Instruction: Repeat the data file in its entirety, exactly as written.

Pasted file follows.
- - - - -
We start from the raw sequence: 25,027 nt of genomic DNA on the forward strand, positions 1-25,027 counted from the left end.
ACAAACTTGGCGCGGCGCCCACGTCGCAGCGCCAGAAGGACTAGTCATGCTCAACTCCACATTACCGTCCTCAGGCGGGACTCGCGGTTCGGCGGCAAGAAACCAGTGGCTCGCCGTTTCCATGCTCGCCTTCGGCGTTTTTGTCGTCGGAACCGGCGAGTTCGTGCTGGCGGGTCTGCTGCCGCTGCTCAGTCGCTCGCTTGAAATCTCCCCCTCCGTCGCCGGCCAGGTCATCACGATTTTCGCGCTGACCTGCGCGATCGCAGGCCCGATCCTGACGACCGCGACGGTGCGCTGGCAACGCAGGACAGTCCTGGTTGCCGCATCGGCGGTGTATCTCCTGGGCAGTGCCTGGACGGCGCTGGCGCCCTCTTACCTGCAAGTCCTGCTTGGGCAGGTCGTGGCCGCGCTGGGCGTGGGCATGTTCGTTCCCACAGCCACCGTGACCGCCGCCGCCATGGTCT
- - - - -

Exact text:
We start from the raw sequence: 25,027 nt of genomic DNA on the forward strand, positions 1-25,027 counted from the left end.
ACAAACTTGGCGCGGCGCCCACGTCGCAGCGCCAGAAGGACTAGTCATGCTCAACTCCACATTACCGTCCTCAGGCGGGACTCGCGGTTCGGCGGCAAGAAACCAGTGGCTCGCCGTTTCCATGCTCGCCTTCGGCGTTTTTGTCGTCGGAACCGGCGAGTTCGTGCTGGCGGGTCTGCTGCCGCTGCTCAGTCGCTCGCTTGAAATCTCCCCCTCCGTCGCCGGCCAGGTCATCACGATTTTCGCGCTGACCTGCGCGATCGCAGGCCCGATCCTGACGACCGCGACGGTGCGCTGGCAACGCAGGACAGTCCTGGTTGCCGCATCGGCGGTGTATCTCCTGGGCAGTGCCTGGACGGCGCTGGCGCCCTCTTACCTGCAAGTCCTGCTTGGGCAGGTCGTGGCCGCGCTGGGCGTGGGCATGTTCGTTCCCACAGCCACCGTGACCGCCGCCGCCATGGTCT